Jun 142012
 

Terry Bradshaw dropped in for a visit with his buddy Jay Leno last night. Unlike most visits where TB is content to play the loveable yokel character he’s been perfecting ever since his memorable cameo in The Cannonball Run, this time we were treated to a rare appearance of his thoughtful and serious side. Naturally, the comment from Bradshaw which is getting the most play in media soundbites was his statement that he wouldn’t let his son play football.

Well, if he had a son. He does have two daughters, including the perplexingly hot Rachel Bradshaw, who like almost every other daughter of somebody rich and/or famous, is an aspiring singer. I’ve never actually heard her sing so I won’t speculate on her succeeding where such luminaries as Paulina Gretzky and Brooke Hogan have failed. In Rachel’s favor, though, her daddy actually had some pretty decent pipes back in the day.

TB isn’t the first notable to say they wouldn’t want their kid playing football due to all the injury concerns. Kurt Warner recently said he wouldn’t let his son play. Tom Brady‘s dad noted he didn’t let young Dreamboat play until he was 14 and had he known the danger posed by concussions, he may not have let Tommy play at all. I dunno, man, I might be willing to risk a little brain damage if it guaranteed me a shot at a phat-assed Brazillian super model.

Anyway, lost in the media’s obsession with one sentence sound bites is that Brad went on to say some really intelligent things about the NFL’s current handling of the concussion crisis. To wit, he stated what we all know but nobody affiliated with the league (outside of James Harrison) has had the balls to say which is they’re only cracking down on head injuries now because they’re being sued. The NFL, like all sports leagues, sees their players as disposable resources. They use one up and then bring in another to replace him.

Sports leagues have never cared about player rights, post-career health, or safety. Just like professional wrestling, which only enacted a drug testing program after one of its stars went on a kill crazy rampage, all sports leagues ignore problems until they’re forced to deal with them. The NBA doesn’t care if their refs are degenerate gamblers until one gets caught fixing games. MLB doesn’t care that half the players are juiced up ‘roid freaks until Congress starts asking questions. And the NHL doesn’t care about concussions until the best player in the world gets, oh who we kidding, the NHL still doesn’t really care about concussions.

A lot of people are snickering over Bradshaw’s later comment that violent sports like hockey and football will “slowly phase away,” in the future while soccer, baseball, and basketball get bigger because they’re safer. I think that idea, which echoes a similar one made by fellow Fox broadcaster Troy Aikman, is a bit overblown. However, in these reactionary times, where the mayor of New York City is trying to ban Big Gulps because people are too damn fat, it would be foolish to think if a high profile football player pulled a Chris Benoit that it wouldn’t trigger a huge backlash that ultimately damaged football’s popularity. Let’s just hope it never comes to that.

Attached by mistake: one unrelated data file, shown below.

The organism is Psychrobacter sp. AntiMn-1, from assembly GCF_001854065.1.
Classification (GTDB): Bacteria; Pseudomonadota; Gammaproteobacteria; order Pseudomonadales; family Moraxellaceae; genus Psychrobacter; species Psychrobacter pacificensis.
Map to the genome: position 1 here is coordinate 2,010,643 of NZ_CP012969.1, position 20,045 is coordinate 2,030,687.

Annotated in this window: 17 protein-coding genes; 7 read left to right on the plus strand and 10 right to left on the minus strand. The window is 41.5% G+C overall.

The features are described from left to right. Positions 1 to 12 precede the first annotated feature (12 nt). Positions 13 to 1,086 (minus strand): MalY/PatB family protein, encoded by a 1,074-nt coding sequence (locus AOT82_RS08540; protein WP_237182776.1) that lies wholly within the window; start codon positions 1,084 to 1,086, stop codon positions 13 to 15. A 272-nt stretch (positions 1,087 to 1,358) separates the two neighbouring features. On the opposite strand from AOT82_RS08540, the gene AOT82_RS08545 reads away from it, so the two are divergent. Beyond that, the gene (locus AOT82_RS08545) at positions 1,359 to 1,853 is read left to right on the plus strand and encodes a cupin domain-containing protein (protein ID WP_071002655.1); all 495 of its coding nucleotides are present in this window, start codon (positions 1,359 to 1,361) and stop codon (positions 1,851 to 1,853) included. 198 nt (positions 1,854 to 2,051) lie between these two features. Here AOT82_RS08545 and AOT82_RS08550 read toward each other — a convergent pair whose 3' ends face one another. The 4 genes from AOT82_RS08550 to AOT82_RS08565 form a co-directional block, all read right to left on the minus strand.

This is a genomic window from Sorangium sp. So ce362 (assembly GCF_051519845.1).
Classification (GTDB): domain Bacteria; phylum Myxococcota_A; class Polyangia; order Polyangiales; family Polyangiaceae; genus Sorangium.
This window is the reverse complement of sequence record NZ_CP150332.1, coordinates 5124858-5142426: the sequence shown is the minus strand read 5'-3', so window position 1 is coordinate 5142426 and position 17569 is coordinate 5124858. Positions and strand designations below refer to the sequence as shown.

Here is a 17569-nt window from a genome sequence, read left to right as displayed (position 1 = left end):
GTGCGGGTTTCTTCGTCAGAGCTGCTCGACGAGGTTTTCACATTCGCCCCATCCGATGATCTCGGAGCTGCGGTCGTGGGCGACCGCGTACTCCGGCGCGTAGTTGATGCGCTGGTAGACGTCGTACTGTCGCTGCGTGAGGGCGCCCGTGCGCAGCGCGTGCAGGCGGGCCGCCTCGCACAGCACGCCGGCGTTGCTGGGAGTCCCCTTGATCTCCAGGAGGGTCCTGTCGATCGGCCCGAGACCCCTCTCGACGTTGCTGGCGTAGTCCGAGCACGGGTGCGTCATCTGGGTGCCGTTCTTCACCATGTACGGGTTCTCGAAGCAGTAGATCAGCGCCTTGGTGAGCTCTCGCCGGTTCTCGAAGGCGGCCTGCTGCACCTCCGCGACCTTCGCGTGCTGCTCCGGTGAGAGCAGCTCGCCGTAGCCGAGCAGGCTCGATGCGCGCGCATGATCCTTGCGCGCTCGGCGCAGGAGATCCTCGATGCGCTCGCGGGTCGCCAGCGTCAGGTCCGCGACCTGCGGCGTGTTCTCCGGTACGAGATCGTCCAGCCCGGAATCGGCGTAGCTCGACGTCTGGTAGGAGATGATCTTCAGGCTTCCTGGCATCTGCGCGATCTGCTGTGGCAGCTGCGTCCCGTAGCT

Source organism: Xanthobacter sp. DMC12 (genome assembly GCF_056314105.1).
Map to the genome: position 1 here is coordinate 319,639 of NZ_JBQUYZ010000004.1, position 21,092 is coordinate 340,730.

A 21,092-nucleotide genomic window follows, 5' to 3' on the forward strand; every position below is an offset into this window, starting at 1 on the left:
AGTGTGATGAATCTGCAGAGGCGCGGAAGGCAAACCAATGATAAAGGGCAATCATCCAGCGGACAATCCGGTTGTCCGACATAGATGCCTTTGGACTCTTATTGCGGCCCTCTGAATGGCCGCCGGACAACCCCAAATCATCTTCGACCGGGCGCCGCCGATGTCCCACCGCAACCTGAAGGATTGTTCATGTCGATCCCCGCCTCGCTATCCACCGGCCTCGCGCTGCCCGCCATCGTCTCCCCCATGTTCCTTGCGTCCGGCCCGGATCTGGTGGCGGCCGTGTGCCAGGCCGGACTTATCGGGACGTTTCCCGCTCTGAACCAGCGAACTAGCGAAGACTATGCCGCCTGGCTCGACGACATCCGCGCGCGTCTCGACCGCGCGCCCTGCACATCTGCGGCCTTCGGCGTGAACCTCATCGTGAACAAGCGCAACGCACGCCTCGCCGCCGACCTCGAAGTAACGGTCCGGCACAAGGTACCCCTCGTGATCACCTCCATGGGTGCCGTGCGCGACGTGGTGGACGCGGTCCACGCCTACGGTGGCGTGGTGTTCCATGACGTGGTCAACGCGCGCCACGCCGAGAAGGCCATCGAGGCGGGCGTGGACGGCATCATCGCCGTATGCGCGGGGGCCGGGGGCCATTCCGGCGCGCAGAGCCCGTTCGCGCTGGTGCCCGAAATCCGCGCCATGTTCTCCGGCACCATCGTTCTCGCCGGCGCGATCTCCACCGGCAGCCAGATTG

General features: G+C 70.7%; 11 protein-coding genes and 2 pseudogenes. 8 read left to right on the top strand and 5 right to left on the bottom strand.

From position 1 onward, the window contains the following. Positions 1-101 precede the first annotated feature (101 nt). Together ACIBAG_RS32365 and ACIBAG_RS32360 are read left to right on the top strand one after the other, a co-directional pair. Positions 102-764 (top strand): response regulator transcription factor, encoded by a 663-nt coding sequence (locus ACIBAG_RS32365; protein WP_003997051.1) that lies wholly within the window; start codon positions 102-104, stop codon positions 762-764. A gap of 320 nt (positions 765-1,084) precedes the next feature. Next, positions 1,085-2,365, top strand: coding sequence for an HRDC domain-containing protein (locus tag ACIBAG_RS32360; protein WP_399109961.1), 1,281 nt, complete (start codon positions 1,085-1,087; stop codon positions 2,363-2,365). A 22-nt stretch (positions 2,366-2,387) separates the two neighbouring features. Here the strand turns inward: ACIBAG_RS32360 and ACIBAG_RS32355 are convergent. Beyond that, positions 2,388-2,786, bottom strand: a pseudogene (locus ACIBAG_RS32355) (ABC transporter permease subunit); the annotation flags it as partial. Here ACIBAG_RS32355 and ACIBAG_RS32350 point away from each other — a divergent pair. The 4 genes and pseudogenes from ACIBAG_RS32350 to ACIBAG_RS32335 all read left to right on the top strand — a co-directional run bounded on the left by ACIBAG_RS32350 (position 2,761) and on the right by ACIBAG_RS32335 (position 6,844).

2 Responses to “Terry Bradshaw Tells Imaginary Son: “No Football For You!””

  1. I too hope it doesn’t come to that for my own personal pleasure. I have a so(now 15) that has played 3 years of pee wee football and was never injured. He now is a high school wrestler for the last three years. So far now he’s had two borken arms, a broken foot, two broken fingers and yes dare I say it one concussion. What I will say though is following the concussion he was medically examined and barred from all wrestling activity until cleared by a doctor. Not a medical professionsal, i.e. some grad student, but an honest to goodness doctor.
    I’m not really sure what my point is but if we let a fear of injury or any type of hurt stop us from doing things as a society we’d never do anything.

    Does that make sense?

    • It does indeed, Bill. After writing this, I started thinking a bit more and had similar thoughts myself. I’m not a doctor but I’ve watched enough tv news to know according to them, pretty much everything is dangerous (driving a car, going outside, drinking tap water, etc etc). Do football players get concussions? Many do, sure. So do many athletes in other sports, such as your wrestler son or my gymnast goddaughter, who bonked her head falling off the balance beam.

      But does every concussion lead to the athlete eventually becoming the next Mike Webster? Of course not. But listening to the hysterical media and alarmist athletes such as Bradshaw, you’d think one concussion and you’re doomed.

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